“Let us therefore no longer pass judgment on one another, but resolve instead never to put a stumbling block or hindrance in the way of another.”
~Romans 14:13 (NRSV).
What a good relationship rule to live life by! Lived out, it’s an astounding commitment in choosing for others’ welfare, disposed for them and not so much for the self. It reeks of meekness and humility.
There are two very good components to this short conclusive exhortation of the Apostle Paul’s as he connects a new concept to one just covered (in Romans 14:1-12).
1. Start Issuing Grace and Give the Benefit of Any Doubt (Stop Judging)
Rather than focussing on the negative—“stop judging”—there is a better, more productive focus. It’s a view of life that’s zealously inclusive; the hungry desire for dynamic harmony above all.
As Paul has just finished showing us, we are not our own; we’re the Lord’s. We are accountable to God (verse 12). We seek to live in ways that please God.
We’re to issue grace and the benefit of any doubt that might exist, and considering that we make many assumptions, a circumspect approach to relationships means more love and less conflict caused through lazy and carefree judgment.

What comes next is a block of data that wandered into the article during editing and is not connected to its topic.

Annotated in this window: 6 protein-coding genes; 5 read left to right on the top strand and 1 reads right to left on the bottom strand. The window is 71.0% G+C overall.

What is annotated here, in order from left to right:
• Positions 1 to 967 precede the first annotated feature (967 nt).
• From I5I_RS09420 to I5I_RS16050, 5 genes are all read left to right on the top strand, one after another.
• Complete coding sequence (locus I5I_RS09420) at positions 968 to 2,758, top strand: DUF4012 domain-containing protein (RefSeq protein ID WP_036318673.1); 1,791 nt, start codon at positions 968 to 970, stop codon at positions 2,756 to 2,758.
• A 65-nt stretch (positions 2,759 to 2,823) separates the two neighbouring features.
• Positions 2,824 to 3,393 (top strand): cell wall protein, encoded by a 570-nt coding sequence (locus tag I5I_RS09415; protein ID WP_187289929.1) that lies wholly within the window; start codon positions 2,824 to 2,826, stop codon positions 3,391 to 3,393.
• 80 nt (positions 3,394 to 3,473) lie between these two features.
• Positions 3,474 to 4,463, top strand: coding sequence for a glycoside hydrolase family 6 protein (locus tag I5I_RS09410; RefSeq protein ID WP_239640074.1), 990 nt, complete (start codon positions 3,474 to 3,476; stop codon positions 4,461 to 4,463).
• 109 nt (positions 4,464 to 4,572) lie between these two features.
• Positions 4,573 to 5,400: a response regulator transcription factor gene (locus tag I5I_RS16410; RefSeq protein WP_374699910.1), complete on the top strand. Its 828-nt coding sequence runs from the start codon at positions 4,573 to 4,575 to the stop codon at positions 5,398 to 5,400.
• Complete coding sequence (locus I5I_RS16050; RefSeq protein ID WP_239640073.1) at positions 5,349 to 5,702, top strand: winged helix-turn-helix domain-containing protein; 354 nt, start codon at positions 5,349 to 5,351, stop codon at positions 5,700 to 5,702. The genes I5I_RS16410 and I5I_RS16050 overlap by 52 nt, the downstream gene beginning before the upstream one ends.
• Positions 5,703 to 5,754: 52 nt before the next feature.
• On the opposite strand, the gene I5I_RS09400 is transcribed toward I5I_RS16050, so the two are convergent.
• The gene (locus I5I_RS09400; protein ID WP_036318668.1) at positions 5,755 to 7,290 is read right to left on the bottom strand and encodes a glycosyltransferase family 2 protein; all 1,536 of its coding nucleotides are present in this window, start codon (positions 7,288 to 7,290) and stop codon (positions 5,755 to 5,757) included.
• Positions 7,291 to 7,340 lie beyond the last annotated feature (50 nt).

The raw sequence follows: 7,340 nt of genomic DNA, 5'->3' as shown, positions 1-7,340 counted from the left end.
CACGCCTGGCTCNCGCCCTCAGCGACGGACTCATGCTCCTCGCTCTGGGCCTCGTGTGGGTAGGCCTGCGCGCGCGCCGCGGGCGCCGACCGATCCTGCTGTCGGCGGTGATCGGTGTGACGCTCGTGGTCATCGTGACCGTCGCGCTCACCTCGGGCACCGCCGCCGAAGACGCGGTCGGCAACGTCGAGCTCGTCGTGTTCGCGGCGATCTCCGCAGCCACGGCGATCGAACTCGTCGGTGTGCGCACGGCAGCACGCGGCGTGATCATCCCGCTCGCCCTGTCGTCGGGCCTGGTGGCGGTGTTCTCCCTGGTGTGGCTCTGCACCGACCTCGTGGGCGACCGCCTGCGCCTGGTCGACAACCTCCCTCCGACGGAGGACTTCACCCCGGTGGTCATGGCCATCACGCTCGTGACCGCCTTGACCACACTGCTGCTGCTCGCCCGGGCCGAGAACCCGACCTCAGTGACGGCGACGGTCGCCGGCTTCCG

But we can make this practice of issuing grace and giving the benefit of any doubt more tangible by removing barriers that prove a hindrance.
2. Resolve to Remove Barriers
When there is a commitment to love someone there’s an equally fundamental commitment to stop doing things that will bear out as hindrances to relational progress. Rapidly, sight is seen of these and amends are made—if possible—before problems arise. The intuition is used. Antennae are high.
When people are on active lookout to foresee problems it’s a good sign of love working its way through the heart of the relationship. Success is assured.
Seamless Love – A Beauty of Trust
There is a seamless nature to relationships when all manner of threat to them is removed. Suddenly, the trust that typically runs at a premium can become commonplace and rapport goes from strength to strength.
What is seamless—as an image—is bereft of crack or imperfection (or faults, whilst discernible, are accepted in rapturous love). It’s the appropriate vision for any godly relationship. At once the other person’s welfare is every bit as important as ours is; it overshadows personal concern.
The next and final challenge is to create this sort of view regarding others with all people we meet and interact with.
© 2011 S. J. Wickham.